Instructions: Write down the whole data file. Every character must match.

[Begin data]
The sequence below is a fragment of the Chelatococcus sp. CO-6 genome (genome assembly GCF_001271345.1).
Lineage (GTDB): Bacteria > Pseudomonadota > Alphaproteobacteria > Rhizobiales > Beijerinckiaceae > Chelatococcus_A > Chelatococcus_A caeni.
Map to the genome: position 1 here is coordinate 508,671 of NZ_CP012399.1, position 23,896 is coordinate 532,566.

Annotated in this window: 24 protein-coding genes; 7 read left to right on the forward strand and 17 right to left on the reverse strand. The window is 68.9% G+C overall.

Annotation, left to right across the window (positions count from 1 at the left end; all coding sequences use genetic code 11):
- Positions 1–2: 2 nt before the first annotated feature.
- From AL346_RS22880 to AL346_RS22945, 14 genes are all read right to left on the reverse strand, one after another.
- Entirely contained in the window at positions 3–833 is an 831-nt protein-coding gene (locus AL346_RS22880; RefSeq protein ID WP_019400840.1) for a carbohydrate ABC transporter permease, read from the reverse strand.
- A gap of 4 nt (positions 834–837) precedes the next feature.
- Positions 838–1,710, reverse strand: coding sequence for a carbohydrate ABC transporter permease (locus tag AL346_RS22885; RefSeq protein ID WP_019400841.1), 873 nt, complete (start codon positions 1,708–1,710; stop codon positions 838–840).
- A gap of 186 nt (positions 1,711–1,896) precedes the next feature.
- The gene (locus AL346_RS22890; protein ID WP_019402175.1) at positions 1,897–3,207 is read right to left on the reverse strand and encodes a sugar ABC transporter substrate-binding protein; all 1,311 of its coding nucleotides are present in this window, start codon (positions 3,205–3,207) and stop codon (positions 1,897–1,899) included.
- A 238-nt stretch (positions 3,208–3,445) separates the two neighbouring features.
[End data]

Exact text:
The sequence below is a fragment of the Chelatococcus sp. CO-6 genome (genome assembly GCF_001271345.1).
Lineage (GTDB): Bacteria > Pseudomonadota > Alphaproteobacteria > Rhizobiales > Beijerinckiaceae > Chelatococcus_A > Chelatococcus_A caeni.
Map to the genome: position 1 here is coordinate 508,671 of NZ_CP012399.1, position 23,896 is coordinate 532,566.

Annotated in this window: 24 protein-coding genes; 7 read left to right on the forward strand and 17 right to left on the reverse strand. The window is 68.9% G+C overall.

Annotation, left to right across the window (positions count from 1 at the left end; all coding sequences use genetic code 11):
- Positions 1–2: 2 nt before the first annotated feature.
- From AL346_RS22880 to AL346_RS22945, 14 genes are all read right to left on the reverse strand, one after another.
- Entirely contained in the window at positions 3–833 is an 831-nt protein-coding gene (locus AL346_RS22880; RefSeq protein ID WP_019400840.1) for a carbohydrate ABC transporter permease, read from the reverse strand.
- A gap of 4 nt (positions 834–837) precedes the next feature.
- Positions 838–1,710, reverse strand: coding sequence for a carbohydrate ABC transporter permease (locus tag AL346_RS22885; RefSeq protein ID WP_019400841.1), 873 nt, complete (start codon positions 1,708–1,710; stop codon positions 838–840).
- A gap of 186 nt (positions 1,711–1,896) precedes the next feature.
- The gene (locus AL346_RS22890; protein ID WP_019402175.1) at positions 1,897–3,207 is read right to left on the reverse strand and encodes a sugar ABC transporter substrate-binding protein; all 1,311 of its coding nucleotides are present in this window, start codon (positions 3,205–3,207) and stop codon (positions 1,897–1,899) included.
- A 238-nt stretch (positions 3,208–3,445) separates the two neighbouring features.